This is course provides an introduction to basic concepts of spatial data, spatial analysis and techniques in the Social Sciences with a focus on Anthropology. You will acquire skills in using relevant GIS software and gain experience in collecting, managing and analyzing spatial data within a social science context. You will learn to think critically about spatial data and gain the ability to apply a spatial approach to topics of social science research.
In particular we will address the following questions: How do we design a spatial question? How do we collect spatial information? What kind of resources exist for spatial social science data? How do we work with spatial social science data? What are common pitfalls in analyzing spatial data? What are techniques in representing spatial data? What are techniques in querying spatial data? How do we incorporate data into a spatial framework, or GIS? How do we argue with a map? How do we perform spatial analysis?
Throughout the course, we will answer those questions using the example of spatial patterns of inequality. We will approach this theme in a broad range of ways, from a global to a local scale. How are groups of populations distributed by age, gender, class, race? What kind of patterns can we observe, and what might cause those patterns? In which spatial contexts do those patterns emerge?
The course consists of a seminar component, which serves the discussion of readings on GIS and social science topics; a lecture component, where GIS material is introduced; and an in-class lab component, where student groups collaborate in a hands-on experience with GIS questions and tools. The readings include GIS textbook material and online tutorials as well as substantive readings from anthropology and related social science fields. They also include a few historical pieces, groundbreaking at their time and influential for the way we practice GIS and spatial analysis today.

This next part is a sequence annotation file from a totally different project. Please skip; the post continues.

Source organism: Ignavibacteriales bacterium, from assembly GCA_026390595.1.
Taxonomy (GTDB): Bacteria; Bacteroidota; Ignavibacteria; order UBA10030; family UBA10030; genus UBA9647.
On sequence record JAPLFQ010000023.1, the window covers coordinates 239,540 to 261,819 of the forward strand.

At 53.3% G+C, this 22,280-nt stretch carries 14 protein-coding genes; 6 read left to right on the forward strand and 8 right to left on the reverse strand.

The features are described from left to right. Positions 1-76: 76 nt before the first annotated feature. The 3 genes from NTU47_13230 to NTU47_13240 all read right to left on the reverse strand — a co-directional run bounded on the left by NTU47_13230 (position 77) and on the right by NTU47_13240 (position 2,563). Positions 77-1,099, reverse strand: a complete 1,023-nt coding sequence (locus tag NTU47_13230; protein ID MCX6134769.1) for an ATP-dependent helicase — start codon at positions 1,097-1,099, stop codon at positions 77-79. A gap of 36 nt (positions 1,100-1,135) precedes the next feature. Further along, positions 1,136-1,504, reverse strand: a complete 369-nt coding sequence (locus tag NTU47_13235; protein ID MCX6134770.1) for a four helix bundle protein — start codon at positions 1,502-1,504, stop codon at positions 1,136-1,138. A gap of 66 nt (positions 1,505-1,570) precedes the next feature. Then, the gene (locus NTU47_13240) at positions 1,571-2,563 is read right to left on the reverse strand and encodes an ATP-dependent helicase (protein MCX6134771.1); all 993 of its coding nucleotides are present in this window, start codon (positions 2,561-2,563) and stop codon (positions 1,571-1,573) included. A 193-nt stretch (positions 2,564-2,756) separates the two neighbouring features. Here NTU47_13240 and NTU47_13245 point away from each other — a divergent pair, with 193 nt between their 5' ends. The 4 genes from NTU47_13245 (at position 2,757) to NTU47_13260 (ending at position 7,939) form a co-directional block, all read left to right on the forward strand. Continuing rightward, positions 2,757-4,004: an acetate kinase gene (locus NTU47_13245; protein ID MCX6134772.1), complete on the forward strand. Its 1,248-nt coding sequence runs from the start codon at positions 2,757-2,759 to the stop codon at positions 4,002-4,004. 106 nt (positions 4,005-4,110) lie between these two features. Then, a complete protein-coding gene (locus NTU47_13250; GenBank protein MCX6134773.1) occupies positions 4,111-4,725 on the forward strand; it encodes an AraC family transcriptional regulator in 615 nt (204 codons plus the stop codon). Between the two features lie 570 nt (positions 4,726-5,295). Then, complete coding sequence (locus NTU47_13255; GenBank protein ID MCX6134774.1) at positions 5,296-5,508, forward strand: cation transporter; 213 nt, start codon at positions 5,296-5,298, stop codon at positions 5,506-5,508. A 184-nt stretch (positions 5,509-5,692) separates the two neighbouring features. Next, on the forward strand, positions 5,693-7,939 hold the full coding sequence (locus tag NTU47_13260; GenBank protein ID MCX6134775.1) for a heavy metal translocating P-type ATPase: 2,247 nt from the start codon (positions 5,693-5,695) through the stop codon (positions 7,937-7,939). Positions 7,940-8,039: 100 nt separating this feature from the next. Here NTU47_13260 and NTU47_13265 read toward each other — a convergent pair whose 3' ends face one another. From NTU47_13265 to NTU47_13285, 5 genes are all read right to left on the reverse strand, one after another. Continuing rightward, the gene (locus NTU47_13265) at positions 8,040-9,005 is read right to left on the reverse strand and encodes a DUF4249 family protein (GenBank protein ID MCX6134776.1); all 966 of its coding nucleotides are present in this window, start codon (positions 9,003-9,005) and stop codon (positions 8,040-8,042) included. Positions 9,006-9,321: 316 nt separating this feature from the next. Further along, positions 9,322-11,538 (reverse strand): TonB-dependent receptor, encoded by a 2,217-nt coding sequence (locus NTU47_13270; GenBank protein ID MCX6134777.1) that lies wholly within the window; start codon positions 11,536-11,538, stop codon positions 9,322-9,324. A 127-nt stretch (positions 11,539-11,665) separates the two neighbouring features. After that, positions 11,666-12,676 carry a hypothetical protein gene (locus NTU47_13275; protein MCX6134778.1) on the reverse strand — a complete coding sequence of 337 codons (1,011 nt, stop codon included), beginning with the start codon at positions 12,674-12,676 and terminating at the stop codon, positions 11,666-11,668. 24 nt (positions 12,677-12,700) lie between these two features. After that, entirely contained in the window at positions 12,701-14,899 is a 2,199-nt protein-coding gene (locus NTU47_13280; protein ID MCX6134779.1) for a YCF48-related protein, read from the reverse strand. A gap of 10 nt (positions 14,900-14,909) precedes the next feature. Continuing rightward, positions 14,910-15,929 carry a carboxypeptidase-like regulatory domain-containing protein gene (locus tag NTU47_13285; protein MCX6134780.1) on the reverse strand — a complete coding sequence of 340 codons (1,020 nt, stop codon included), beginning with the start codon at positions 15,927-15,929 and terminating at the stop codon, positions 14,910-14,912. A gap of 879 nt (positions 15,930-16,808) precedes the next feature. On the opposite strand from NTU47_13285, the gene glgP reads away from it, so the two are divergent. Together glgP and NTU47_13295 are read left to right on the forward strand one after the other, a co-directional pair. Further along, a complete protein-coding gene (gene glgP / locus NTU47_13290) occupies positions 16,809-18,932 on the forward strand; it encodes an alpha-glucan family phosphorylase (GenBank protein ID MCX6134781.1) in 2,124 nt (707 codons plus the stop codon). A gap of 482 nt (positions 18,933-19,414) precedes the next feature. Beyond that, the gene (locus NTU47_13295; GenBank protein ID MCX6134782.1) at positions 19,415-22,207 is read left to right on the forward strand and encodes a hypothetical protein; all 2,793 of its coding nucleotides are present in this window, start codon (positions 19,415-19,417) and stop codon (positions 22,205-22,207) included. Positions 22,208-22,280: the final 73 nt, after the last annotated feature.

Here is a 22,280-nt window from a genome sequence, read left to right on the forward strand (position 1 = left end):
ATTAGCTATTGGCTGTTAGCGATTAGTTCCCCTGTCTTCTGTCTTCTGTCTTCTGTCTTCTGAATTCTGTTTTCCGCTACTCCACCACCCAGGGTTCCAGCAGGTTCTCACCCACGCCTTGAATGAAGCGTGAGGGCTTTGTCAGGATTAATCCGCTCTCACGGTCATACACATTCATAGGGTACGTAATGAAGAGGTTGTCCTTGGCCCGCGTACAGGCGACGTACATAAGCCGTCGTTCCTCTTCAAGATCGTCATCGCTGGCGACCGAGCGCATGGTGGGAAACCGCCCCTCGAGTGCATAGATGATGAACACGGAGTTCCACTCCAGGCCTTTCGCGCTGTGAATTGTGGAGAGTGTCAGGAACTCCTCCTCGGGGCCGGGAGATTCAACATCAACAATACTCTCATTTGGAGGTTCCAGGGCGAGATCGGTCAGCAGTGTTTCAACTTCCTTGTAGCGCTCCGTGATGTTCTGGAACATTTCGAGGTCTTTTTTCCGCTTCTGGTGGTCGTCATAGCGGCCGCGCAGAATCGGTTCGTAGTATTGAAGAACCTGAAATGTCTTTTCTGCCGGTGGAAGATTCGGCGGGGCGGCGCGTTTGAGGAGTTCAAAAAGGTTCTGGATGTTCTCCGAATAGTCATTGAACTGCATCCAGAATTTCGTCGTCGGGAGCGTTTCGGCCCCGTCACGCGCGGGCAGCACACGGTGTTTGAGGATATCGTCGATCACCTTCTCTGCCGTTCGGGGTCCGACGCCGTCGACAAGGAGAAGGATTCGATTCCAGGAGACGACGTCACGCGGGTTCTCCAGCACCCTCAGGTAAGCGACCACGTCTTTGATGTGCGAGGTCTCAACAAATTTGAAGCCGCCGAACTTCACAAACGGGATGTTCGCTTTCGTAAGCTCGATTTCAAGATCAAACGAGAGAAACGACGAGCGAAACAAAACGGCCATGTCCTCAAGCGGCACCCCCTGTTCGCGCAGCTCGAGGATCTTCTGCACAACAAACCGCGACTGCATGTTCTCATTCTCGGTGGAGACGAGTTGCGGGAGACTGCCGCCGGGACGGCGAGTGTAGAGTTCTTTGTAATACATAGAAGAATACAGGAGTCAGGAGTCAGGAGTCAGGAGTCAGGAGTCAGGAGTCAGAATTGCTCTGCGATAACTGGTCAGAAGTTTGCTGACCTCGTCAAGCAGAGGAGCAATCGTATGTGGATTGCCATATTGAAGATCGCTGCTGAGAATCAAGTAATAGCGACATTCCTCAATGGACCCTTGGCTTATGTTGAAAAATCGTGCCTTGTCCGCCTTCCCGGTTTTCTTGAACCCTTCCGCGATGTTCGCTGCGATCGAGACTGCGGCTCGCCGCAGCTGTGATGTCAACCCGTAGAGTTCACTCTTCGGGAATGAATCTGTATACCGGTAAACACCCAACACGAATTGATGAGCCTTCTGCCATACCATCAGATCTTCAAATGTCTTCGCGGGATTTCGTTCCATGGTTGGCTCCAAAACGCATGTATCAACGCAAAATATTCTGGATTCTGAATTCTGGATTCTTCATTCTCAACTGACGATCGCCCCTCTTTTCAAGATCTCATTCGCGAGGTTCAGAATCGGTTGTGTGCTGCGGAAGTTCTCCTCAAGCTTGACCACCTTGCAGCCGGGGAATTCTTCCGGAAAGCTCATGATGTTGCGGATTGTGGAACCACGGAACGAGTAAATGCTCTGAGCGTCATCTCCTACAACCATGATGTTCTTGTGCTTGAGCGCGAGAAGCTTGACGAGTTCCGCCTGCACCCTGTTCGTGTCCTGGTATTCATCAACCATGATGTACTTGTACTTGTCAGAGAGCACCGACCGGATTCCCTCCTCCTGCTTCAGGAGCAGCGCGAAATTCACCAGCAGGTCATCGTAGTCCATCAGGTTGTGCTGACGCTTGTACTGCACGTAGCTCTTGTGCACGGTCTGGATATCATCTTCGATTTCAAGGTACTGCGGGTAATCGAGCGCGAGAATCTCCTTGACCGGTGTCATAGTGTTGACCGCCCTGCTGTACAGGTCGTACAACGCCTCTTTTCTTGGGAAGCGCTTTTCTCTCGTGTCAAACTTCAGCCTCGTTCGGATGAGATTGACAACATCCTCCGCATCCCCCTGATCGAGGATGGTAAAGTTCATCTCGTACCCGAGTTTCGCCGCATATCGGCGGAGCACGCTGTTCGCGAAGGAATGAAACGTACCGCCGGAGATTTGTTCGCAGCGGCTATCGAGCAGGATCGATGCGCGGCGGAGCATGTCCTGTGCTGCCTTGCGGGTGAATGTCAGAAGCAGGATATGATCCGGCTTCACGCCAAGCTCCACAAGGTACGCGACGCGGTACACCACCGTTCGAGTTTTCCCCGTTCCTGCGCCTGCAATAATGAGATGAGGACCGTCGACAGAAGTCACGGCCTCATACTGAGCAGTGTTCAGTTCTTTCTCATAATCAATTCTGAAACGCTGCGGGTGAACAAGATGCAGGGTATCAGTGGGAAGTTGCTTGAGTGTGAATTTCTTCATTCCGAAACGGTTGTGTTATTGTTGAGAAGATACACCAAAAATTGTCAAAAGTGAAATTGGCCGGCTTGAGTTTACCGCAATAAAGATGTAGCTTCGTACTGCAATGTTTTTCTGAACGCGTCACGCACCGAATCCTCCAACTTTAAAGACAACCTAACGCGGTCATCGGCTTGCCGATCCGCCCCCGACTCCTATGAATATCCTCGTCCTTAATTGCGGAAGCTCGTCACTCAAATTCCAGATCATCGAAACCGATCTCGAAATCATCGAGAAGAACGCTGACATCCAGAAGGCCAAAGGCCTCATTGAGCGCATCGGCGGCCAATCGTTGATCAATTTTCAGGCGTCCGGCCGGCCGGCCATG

The course is geared towards students with no prior knowledge of GIS. It will require extensive use of computers and software. Since much of the benefit from this course will come from working through the evidence, you are expected to spend a significant amount of time engaging with data and case studies.
Students who may need an academic accommodation based on the impact of a disability must initiate the request with the Office of Accessible Education (OAE). Professional staff will evaluate the request with required documentation, recommend reasonable accommodations, and prepare an Accommodation Letter for faculty dated in the current quarter in which the request is being made. Students should contact the OAE as soon as possible since timely notice is needed to coordinate accommodations. The OAE is located at 563 Salvatierra Walk; phone: 723-1066; web site http://studentaffairs.stanford.edu/oae.